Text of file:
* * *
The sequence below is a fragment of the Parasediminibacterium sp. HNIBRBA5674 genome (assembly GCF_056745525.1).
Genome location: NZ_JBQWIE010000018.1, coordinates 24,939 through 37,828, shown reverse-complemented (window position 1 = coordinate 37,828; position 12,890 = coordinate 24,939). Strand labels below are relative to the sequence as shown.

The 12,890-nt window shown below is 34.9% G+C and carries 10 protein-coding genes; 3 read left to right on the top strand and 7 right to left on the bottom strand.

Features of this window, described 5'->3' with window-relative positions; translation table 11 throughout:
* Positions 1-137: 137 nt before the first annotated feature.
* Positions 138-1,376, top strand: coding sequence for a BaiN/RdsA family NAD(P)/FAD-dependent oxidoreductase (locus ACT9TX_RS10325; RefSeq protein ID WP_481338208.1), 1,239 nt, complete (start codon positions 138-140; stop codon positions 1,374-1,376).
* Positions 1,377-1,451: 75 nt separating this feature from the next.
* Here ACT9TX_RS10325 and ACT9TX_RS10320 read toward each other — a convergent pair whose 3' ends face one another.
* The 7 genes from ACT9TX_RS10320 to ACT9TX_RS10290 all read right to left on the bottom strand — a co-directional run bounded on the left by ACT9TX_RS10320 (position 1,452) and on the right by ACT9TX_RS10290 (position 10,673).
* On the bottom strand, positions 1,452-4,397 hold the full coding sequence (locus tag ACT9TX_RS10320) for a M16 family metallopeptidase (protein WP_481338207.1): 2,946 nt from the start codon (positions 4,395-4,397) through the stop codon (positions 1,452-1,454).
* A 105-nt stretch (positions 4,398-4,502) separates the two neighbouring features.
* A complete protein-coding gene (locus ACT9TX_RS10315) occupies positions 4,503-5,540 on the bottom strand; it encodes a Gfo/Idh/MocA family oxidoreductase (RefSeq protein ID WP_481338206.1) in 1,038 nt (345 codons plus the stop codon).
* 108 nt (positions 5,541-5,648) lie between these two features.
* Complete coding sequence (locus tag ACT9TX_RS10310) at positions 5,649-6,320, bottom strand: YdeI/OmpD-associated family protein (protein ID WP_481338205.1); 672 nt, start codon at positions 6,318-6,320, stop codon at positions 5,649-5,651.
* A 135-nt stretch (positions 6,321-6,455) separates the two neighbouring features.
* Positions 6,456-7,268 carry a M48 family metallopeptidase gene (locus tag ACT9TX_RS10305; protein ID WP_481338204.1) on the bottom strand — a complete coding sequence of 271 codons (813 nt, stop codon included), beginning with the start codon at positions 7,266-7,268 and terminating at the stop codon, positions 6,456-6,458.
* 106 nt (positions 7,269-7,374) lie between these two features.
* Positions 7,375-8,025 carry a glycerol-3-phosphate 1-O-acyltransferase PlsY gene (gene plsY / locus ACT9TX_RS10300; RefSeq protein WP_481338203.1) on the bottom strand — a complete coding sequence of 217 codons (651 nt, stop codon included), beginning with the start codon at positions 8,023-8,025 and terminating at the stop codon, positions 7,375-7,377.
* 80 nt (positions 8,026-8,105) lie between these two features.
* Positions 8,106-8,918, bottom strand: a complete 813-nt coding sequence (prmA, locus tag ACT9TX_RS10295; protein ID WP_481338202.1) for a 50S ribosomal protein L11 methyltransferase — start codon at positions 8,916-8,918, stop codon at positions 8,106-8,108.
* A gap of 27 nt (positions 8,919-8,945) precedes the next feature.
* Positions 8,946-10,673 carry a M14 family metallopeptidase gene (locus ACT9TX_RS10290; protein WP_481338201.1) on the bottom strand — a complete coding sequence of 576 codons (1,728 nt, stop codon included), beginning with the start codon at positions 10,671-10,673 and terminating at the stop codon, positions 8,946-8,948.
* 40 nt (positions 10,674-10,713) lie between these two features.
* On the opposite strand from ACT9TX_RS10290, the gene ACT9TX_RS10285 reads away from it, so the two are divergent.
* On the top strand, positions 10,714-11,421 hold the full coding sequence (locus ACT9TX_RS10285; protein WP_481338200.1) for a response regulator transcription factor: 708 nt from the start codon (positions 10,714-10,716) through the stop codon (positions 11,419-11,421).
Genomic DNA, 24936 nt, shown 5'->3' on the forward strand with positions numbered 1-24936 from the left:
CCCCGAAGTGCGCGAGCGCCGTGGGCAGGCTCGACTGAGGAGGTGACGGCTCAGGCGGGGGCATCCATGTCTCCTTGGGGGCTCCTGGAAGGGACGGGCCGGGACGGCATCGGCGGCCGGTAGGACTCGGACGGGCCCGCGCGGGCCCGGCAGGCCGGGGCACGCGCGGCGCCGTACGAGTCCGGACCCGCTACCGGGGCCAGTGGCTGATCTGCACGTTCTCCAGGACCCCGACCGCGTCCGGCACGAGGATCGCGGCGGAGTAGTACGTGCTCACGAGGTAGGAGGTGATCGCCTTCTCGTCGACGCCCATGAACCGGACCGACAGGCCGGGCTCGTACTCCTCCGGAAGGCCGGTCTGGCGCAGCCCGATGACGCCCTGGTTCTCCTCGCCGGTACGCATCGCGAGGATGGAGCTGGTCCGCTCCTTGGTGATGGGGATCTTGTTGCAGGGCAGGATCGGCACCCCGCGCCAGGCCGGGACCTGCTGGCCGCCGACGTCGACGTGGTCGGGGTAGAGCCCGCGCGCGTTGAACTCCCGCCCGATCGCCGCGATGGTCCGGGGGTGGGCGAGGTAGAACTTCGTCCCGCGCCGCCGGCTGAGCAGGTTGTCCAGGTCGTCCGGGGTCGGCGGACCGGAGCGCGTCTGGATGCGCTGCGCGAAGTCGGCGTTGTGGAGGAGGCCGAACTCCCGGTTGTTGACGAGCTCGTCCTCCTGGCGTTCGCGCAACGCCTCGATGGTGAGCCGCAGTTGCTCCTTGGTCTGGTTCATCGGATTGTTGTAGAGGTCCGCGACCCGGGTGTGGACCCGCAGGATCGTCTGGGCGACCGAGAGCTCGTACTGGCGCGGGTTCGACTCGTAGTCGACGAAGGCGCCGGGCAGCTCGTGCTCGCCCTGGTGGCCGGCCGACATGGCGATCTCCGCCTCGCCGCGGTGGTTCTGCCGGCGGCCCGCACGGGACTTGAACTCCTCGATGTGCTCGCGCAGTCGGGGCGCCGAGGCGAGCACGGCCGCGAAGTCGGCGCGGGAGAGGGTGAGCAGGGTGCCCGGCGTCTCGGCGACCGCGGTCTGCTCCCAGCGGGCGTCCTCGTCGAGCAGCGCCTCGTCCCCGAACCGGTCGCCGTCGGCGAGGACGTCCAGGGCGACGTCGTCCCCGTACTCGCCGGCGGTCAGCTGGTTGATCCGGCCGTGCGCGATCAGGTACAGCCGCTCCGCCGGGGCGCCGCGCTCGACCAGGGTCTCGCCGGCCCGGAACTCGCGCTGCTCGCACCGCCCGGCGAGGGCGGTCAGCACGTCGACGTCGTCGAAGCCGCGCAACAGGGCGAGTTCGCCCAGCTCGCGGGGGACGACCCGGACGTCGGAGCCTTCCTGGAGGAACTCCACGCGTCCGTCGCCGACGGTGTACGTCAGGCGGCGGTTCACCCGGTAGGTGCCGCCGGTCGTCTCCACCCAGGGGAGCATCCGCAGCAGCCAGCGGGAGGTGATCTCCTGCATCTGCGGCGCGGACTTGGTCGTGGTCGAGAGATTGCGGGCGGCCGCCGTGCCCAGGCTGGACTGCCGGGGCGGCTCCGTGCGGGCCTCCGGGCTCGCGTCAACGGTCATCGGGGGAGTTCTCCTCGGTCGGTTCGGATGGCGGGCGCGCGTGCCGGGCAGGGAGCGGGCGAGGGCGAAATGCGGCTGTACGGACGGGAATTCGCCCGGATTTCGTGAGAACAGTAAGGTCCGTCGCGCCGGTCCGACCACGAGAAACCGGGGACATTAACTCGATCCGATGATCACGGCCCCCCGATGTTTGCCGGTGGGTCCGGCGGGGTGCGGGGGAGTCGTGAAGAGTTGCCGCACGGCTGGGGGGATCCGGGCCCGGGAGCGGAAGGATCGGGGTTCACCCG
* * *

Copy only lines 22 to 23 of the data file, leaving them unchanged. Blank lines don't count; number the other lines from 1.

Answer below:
* Positions 8,946-10,673 carry a M14 family metallopeptidase gene (locus ACT9TX_RS10290; protein WP_481338201.1) on the bottom strand — a complete coding sequence of 576 codons (1,728 nt, stop codon included), beginning with the start codon at positions 10,671-10,673 and terminating at the stop codon, positions 8,946-8,948.
* 40 nt (positions 10,674-10,713) lie between these two features.